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The Cambridge History of English and American Literature in 18 Volumes (1907–21).
Volume X. The Age of Johnson.

IX. Oliver Goldsmith

§ 22. The Haunch of Venison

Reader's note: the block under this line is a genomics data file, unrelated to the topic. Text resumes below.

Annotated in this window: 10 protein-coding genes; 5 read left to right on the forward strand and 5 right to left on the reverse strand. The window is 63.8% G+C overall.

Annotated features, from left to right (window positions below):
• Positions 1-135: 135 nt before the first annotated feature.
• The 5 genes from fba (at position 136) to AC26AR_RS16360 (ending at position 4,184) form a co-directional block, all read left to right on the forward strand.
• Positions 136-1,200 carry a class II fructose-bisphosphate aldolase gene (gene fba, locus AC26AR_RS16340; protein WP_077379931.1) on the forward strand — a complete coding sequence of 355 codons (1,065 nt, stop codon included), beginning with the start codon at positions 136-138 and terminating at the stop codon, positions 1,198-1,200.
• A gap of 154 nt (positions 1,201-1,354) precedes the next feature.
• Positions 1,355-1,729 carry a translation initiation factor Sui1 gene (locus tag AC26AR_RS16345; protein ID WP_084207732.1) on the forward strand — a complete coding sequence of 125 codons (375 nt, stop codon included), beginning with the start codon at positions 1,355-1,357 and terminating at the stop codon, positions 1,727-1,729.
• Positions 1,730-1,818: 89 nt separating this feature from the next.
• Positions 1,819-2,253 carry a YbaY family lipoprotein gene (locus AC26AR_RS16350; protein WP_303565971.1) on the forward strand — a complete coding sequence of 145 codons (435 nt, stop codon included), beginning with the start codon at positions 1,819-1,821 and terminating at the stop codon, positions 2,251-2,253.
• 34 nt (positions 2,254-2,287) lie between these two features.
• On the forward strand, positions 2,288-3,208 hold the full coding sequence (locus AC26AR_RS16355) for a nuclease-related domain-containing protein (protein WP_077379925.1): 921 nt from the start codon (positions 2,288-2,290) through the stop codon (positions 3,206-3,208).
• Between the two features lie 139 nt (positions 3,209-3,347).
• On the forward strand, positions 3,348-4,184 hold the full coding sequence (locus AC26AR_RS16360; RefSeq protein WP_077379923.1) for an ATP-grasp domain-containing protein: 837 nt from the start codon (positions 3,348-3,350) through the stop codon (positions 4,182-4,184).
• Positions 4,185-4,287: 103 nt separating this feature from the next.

Report says that Goldsmith’s more critical contemporaries ranked The Deserted Village below The Traveller—a mistake perhaps to be explained by the intelligible, but often unreasoning, prejudice in favour of a first impression. He was certainly paid better for it, if it be true that he received a hundred guineas, which, although five times as much as he got for The Traveller, was still not more than Cadell paid six years later for Hannah More’s forgotten Sir Eldred of the Bower. The Deserted Village was published on 26 May, 1770, with an affectionate dedication to Reynolds, and ran through five editions in the year of issue. In the July following its appearance, Goldsmith paid a short visit to paris with his Devonshire friends, Mrs. and the Miss Hornecks, the elder of whom he had fitted with the pretty pet name “the Jessamy Bride,” and who is supposed to have inspired him with more than friendly feelings. On his return, he fell again to the old desk work, a life of Bolingbroke, an abridgment of his Roman History and so forth. But he still found time for the exhibition of his more playful gifts, since it must have been about this date that, in the form of an epistle to his friend Lord Clare, he threw off that delightful medley of literary recollection and personal experience, the verses known as The Haunch of Venison, in which the ease and lightness of Prior are wedded to the best measure of Swift. If the chef d’œuvre be really the equal of the chef d’œuvre, there is little better in Goldsmith’s work than this pleasant jeu d’esprit. But he had a yet greater triumph to come, for, by the end of 1771, he had completed his second and more successful comedy, She Stoops to Conquer.